(This definitely needs more exposure. Nice job, Aznew! – promoted by lowkell)
It has been a mystery to me why Robert Hurt would support policies that would result in the outsourcing of jobs.
It was a mystery because Mr. Hurt seemed slicker than that. Mr. Hurt is, if nothing else, the quintessential pandering politician, practiced at the art of crafting positions he believes will attract to enough voters to get him elected, while at the same time avoiding any kind of a mine field that could get him into hot water.
His position on trade and tax legislation that could potentially result in the outsourcing of U.S. jobs, however, didn’t seem to fit that pattern. While not necessarily a position reflecting any particular principle, and arguably consistent with GOP policy, it nonetheless seemed counterintuitive in a place like the Fifth District, where outsourcing has been particularly unkind to so many workers and families.
A couple of recent news items, however, provide a possible explanation for Mr. Hurt’s incongruous position. The inferences to be drawn from these news items suggest that Hurt may be carrying water for the very foreign corporations that benefit from the outsourcing of U.S. jobs, even as they devastate our own country, particularly Southside.
At a minimum, these disclosures raise a number of legitimate questions that Mr. Hurt ought to answer.
(more on flip)
Here is what is happening:
Mr. Hurt has taken positions on several issues that would result in greater outsourcing of American jobs – good for foreign corporations, but bad for the American worker.
For example, Mr. Hurt has refused to “oppose expanding NAFTA-style agreements to cover South Korea and other countries,” according to the Perriello campaign. Meanwhile, Mr. Hurt has pledged to protect tax breaks for U.S. corporations that ship jobs overseas, and has opposed extending unemployment benefits for Virginians who lose their jobs as a result.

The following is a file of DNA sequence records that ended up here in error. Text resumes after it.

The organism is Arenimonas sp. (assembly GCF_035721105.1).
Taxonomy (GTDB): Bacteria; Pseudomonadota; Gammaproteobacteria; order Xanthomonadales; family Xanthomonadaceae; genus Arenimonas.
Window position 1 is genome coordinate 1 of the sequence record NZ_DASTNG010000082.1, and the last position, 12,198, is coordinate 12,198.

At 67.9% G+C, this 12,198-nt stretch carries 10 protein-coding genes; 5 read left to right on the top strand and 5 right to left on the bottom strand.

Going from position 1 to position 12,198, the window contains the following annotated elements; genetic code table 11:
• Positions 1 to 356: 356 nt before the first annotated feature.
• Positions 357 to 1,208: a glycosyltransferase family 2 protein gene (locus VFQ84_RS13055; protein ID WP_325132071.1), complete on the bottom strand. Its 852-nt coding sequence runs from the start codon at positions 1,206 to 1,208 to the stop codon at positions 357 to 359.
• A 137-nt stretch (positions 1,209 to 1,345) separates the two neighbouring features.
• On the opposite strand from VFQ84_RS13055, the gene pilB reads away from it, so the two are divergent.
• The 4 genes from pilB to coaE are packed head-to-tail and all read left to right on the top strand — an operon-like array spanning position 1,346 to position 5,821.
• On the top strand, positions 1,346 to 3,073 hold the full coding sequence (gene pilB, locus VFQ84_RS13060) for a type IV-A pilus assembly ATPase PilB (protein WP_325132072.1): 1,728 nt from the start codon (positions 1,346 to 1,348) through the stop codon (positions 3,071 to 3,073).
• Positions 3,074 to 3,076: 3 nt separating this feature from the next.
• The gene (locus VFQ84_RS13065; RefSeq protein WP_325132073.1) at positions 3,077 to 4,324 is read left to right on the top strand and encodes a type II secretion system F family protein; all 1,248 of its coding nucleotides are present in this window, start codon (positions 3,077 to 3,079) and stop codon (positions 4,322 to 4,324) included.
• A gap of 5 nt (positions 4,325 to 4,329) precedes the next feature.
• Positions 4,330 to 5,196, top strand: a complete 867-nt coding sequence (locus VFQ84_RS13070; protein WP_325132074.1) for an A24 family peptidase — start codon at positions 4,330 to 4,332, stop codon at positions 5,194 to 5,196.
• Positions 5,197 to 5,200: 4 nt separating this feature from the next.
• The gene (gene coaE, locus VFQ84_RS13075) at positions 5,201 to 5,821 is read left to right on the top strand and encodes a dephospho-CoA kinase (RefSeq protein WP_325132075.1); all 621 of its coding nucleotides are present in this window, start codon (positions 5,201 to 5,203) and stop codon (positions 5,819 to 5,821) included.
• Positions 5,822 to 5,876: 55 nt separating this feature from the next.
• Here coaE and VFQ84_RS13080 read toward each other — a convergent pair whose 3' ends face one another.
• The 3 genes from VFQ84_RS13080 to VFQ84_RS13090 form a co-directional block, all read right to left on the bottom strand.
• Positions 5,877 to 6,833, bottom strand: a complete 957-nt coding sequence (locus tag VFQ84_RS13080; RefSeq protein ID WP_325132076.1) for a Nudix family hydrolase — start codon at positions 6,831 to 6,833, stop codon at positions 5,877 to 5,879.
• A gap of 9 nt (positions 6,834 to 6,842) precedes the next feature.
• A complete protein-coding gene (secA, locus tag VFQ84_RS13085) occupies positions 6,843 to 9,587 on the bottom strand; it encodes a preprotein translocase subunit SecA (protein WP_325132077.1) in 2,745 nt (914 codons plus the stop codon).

Given that thousands of jobs in the Fifth District have been lost to outsourcing, Mr. Hurt’s positions on these issues are simply, well, inexplicable. So far, however, Mr. Hurt has not felt a need to explain his positions; his strategy now is clearly laying low and trying to run out the clock to Election Day, so he just denies and defects any questions without really addressing the substance of the issue.
Then yesterday, the U.S. Chamber of Commerce, publicly endorsed Hurt. According to news reports, the Chamber has also began to run some new anti-Perriello ads in the District, though I haven’t seen them yet.
The Chamber has previously been active in Virginia. In January 2010, the Appomattix News reported that the Chamber had spent $1.34 million on attack ads in the commonwealth, with some $95K of that devoted to Perriello.
So far this cycle, the Chamber has reportedly spent some $75 million attacking Democrats.